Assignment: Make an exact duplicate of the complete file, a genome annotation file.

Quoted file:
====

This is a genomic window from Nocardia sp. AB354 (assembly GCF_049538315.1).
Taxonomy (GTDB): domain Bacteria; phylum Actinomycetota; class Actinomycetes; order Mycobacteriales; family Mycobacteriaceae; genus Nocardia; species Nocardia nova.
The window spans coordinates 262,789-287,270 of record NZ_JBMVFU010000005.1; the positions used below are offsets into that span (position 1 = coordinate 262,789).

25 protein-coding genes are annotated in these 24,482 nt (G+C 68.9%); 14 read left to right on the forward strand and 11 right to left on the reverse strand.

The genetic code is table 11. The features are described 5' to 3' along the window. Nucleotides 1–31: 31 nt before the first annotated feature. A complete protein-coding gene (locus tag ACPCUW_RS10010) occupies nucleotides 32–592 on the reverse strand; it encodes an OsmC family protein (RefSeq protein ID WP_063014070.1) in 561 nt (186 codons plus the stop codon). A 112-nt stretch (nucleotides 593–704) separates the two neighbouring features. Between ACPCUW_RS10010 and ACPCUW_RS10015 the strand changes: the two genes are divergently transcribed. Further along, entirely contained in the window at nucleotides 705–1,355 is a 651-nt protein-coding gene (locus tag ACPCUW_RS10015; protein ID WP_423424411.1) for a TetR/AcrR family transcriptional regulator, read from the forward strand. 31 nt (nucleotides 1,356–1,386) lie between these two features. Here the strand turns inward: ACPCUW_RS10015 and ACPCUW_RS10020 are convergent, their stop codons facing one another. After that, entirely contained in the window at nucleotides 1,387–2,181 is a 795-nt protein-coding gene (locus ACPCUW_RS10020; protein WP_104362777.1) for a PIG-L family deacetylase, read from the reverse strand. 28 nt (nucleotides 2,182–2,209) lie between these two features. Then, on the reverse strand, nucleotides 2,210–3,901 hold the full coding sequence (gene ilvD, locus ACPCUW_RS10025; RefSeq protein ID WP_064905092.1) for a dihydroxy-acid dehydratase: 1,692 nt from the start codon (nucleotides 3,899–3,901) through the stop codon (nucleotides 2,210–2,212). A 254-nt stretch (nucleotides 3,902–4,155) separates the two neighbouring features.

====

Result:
This is a genomic window from Nocardia sp. AB354 (assembly GCF_049538315.1).
Taxonomy (GTDB): domain Bacteria; phylum Actinomycetota; class Actinomycetes; order Mycobacteriales; family Mycobacteriaceae; genus Nocardia; species Nocardia nova.
The window spans coordinates 262,789-287,270 of record NZ_JBMVFU010000005.1; the positions used below are offsets into that span (position 1 = coordinate 262,789).

25 protein-coding genes are annotated in these 24,482 nt (G+C 68.9%); 14 read left to right on the forward strand and 11 right to left on the reverse strand.

The genetic code is table 11. The features are described 5' to 3' along the window. Nucleotides 1–31: 31 nt before the first annotated feature. A complete protein-coding gene (locus tag ACPCUW_RS10010) occupies nucleotides 32–592 on the reverse strand; it encodes an OsmC family protein (RefSeq protein ID WP_063014070.1) in 561 nt (186 codons plus the stop codon). A 112-nt stretch (nucleotides 593–704) separates the two neighbouring features. Between ACPCUW_RS10010 and ACPCUW_RS10015 the strand changes: the two genes are divergently transcribed. Further along, entirely contained in the window at nucleotides 705–1,355 is a 651-nt protein-coding gene (locus tag ACPCUW_RS10015; protein ID WP_423424411.1) for a TetR/AcrR family transcriptional regulator, read from the forward strand. 31 nt (nucleotides 1,356–1,386) lie between these two features. Here the strand turns inward: ACPCUW_RS10015 and ACPCUW_RS10020 are convergent, their stop codons facing one another. After that, entirely contained in the window at nucleotides 1,387–2,181 is a 795-nt protein-coding gene (locus ACPCUW_RS10020; protein WP_104362777.1) for a PIG-L family deacetylase, read from the reverse strand. 28 nt (nucleotides 2,182–2,209) lie between these two features. Then, on the reverse strand, nucleotides 2,210–3,901 hold the full coding sequence (gene ilvD, locus ACPCUW_RS10025; RefSeq protein ID WP_064905092.1) for a dihydroxy-acid dehydratase: 1,692 nt from the start codon (nucleotides 3,899–3,901) through the stop codon (nucleotides 2,210–2,212). A 254-nt stretch (nucleotides 3,902–4,155) separates the two neighbouring features.